R: That’s a really great question and it’s a big problem because legume consumption in Australia is very low and a recent study by GLNC showed that, you’re right, 65% of Australians aren’t eating the recommended amount of legumes for good health and there are so many reasons that we should be eating them. So to start with, legumes are packed with nutrients that are important for good health, so they contain things like iron which helps to fight fatigue, folate for good immune function, magnesium for strong bones and teeth, they’re also a great source of dietary fiber which is really vital for our digestive health and by simply enjoying legumes more often Australians could increase their intake of these essential nutrients which may in turn have a favorable effect on health and reduce our risk of chronic disease and that’s the other really key reason we should be enjoying them more often. So speaking specifically about chronic diseases, we know heart disease is the single leading cause of death in Australia and while this is the cause… of complex problems and there is no single solution, there is a growing body of evidence that pulses my help to reduce the risk of heart disease, so…analysis have shown that having around 100 – 200 grams of pulses per day can lower key risk factors such as heart disease, such as LDL cholesterol and blood pressure. Another really widespread chronic disease in Australia is diabetes and we know that 70% of type 2 diabetes cases may actually better be prevented or delayed by adapting a healthy lifestyle and scientific reviews show that people who eat legumes as part of a low GI diet or a high fiber diet actually have improved in markers that have blood glucose control. So really all Australians would benefit from incorporating legumes into their diets more often, there’s just so many reasons that Australians to start eating legumes.

P: And for our listeners that would like to start adding legumes to their diet, can you share with us a simple recipe using legumes?

R: Yeah, absolutely. So first of all I think it’s important that we recommend that you should be eating legumes 2 – 3 times per week at least and that long term health research shows that the more, the better. And so if you can incorporate legumes like 4 or more times per week that will even have a greater effect on health in just having it once and there’s so many easy ways to incorporate them into your diet. So an easy way maybe in your salad, so it’s a great way to boost the plant protein and the fiber content, so shredded …, 200 grams of cooked black lentils, a hundred and fifty grams of cooked chickpeas and 50 grams of… can be combined together and then mixing in an extra 3 tablespoons of extra virgin olive oil and half the juice of a lemon to create the dressing for the salad as well. They also make really great snack food so giving another example of a recipe just by…chickpeas with Cajun spices and olive oil and placing in the oven for 10 minutes provides a great snack that you can have during the day is another way to enjoy legumes.

P: Now when preparing legumes, are there any tips that you can give us or to the listeners?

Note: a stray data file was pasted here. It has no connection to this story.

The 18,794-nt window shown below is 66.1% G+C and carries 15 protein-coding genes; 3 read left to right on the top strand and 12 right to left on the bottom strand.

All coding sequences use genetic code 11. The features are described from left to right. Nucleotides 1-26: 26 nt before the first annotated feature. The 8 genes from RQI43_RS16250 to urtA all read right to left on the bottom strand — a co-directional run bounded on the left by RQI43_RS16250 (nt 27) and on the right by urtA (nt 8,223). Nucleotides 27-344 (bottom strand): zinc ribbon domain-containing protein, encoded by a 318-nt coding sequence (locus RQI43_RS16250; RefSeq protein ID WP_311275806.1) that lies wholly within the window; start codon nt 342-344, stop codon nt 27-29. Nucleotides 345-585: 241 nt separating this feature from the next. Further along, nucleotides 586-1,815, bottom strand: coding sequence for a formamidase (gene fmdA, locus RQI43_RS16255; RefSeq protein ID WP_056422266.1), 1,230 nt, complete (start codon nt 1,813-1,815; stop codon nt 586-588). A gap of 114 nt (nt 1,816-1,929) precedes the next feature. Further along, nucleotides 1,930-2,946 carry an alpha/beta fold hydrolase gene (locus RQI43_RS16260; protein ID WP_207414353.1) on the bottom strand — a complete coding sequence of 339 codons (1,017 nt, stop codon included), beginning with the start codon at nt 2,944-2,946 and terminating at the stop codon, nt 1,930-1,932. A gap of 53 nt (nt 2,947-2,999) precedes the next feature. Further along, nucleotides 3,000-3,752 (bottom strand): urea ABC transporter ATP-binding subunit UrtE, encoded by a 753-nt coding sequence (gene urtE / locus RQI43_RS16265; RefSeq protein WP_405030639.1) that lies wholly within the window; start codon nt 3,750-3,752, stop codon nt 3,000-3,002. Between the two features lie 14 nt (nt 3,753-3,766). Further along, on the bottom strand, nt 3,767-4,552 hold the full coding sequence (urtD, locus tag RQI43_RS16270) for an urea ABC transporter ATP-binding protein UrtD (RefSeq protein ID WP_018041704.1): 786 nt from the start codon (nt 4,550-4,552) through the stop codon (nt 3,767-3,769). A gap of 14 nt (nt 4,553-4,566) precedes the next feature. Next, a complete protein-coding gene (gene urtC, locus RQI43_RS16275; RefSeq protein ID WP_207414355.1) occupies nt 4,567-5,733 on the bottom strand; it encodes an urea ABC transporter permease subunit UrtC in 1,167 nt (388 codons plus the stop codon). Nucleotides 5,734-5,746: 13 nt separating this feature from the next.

R: So when preparing legumes particularly fried varieties it’s important to rinse them and soak them and the same goes to canned variety as well and this helps to reduce some of the flatulence associated compounds that may be in legumes. But with canned legumes it’s super easy, you rinse them and they’re pretty much ready to go straight away. By rinsing them the other great thing that it does in canned legumes is it just… so it’s an important step in preparing legumes.

P: Alright and for all our listeners, go ahead and give us a little short message.

R: So I think the take home message is that legumes are packed with essential nutrients that offer a multitude of health benefits and we know that Australians really don’t come close enough to eating the recommended amount. So all Australians should be aiming to enjoy a minimum of half a cup of legumes like 2 – 3 times per week as part of a balanced diet so take advantage of these nutrition and health benefits.

P: Alright and how can people find out more information or find recipes about legumes?

R: Absolutely. So on our website, so the Grains & Legumes Nutrition Council we have a whole range of recipes, is it also the International Year of the Pulses and the official IYP or international Year of Pulses website contains a range of recipes from around the world which your listeners can use to try pulses or legumes from different cultures and try different cooking techniques.

P: Now for our last question, what is the biggest misconception you’ve heard about legumes from many people?

R: So I think the common misconception with legumes is that they are the…gas, so research actually indicates that less people experience gas after eating legumes than you may think and in those who do experience gas this actually refers to normal within a few weeks of eating legumes regularly. And in fact gas isn’t always a bad thing, it is a sign that you’re feeding the good bugs in your bowel which ferments particular types of fibers and the research shows that this has a beneficial effect on health. However they said… or rinsing legumes prior to eating them can help to reduce the level of flatulence producing compound as well.

P: Awesome. Alright well it’s been a pleasure talking to you Rebecca.

R: Thank you very much.

P: Thank you. Now you’ve been listening to Health Professional Radio, again I’m your host Patrick Reyes and we’ve been in studio with Rebecca Williams, the Nutrition Manager at the Grains and Legumes Nutrition Council. As we talked about a few reasons why you should be eating legumes more often. Transcripts and audio of this program are available at healthprofessionalradio.com.au and also at hpr.fm and you can subscribe to this podcast on iTunes.